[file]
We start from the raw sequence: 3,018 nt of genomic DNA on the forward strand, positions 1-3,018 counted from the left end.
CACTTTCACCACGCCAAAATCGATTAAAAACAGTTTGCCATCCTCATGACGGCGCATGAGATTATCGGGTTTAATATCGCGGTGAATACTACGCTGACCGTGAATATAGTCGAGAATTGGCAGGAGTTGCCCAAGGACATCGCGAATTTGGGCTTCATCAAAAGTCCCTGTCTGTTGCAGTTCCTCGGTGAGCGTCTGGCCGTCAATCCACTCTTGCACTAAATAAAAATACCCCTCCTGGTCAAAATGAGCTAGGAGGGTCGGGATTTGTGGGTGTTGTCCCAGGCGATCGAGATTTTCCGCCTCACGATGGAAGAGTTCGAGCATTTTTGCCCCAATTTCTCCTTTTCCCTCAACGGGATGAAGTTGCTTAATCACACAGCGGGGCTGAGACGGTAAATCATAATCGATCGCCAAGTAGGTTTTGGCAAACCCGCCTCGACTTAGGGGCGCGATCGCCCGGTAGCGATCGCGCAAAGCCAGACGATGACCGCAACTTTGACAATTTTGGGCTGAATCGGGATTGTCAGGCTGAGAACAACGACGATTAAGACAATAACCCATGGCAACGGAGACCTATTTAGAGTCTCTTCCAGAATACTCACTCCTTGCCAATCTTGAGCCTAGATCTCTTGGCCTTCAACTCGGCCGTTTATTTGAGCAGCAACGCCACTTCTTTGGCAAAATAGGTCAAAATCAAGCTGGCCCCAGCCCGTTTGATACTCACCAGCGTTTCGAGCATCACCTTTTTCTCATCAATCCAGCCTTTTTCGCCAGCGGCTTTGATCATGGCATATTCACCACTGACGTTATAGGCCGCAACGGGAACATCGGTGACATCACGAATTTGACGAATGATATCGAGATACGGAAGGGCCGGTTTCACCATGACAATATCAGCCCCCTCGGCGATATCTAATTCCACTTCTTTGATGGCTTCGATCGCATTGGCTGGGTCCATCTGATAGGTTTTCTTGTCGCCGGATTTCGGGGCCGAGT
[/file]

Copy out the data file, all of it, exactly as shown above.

We start from the raw sequence: 3,018 nt of genomic DNA on the forward strand, positions 1-3,018 counted from the left end.
CACTTTCACCACGCCAAAATCGATTAAAAACAGTTTGCCATCCTCATGACGGCGCATGAGATTATCGGGTTTAATATCGCGGTGAATACTACGCTGACCGTGAATATAGTCGAGAATTGGCAGGAGTTGCCCAAGGACATCGCGAATTTGGGCTTCATCAAAAGTCCCTGTCTGTTGCAGTTCCTCGGTGAGCGTCTGGCCGTCAATCCACTCTTGCACTAAATAAAAATACCCCTCCTGGTCAAAATGAGCTAGGAGGGTCGGGATTTGTGGGTGTTGTCCCAGGCGATCGAGATTTTCCGCCTCACGATGGAAGAGTTCGAGCATTTTTGCCCCAATTTCTCCTTTTCCCTCAACGGGATGAAGTTGCTTAATCACACAGCGGGGCTGAGACGGTAAATCATAATCGATCGCCAAGTAGGTTTTGGCAAACCCGCCTCGACTTAGGGGCGCGATCGCCCGGTAGCGATCGCGCAAAGCCAGACGATGACCGCAACTTTGACAATTTTGGGCTGAATCGGGATTGTCAGGCTGAGAACAACGACGATTAAGACAATAACCCATGGCAACGGAGACCTATTTAGAGTCTCTTCCAGAATACTCACTCCTTGCCAATCTTGAGCCTAGATCTCTTGGCCTTCAACTCGGCCGTTTATTTGAGCAGCAACGCCACTTCTTTGGCAAAATAGGTCAAAATCAAGCTGGCCCCAGCCCGTTTGATACTCACCAGCGTTTCGAGCATCACCTTTTTCTCATCAATCCAGCCTTTTTCGCCAGCGGCTTTGATCATGGCATATTCACCACTGACGTTATAGGCCGCAACGGGAACATCGGTGACATCACGAATTTGACGAATGATATCGAGATACGGAAGGGCCGGTTTCACCATGACAATATCAGCCCCCTCGGCGATATCTAATTCCACTTCTTTGATGGCTTCGATCGCATTGGCTGGGTCCATCTGATAGGTTTTCTTGTCGCCGGATTTCGGGGCCGAGT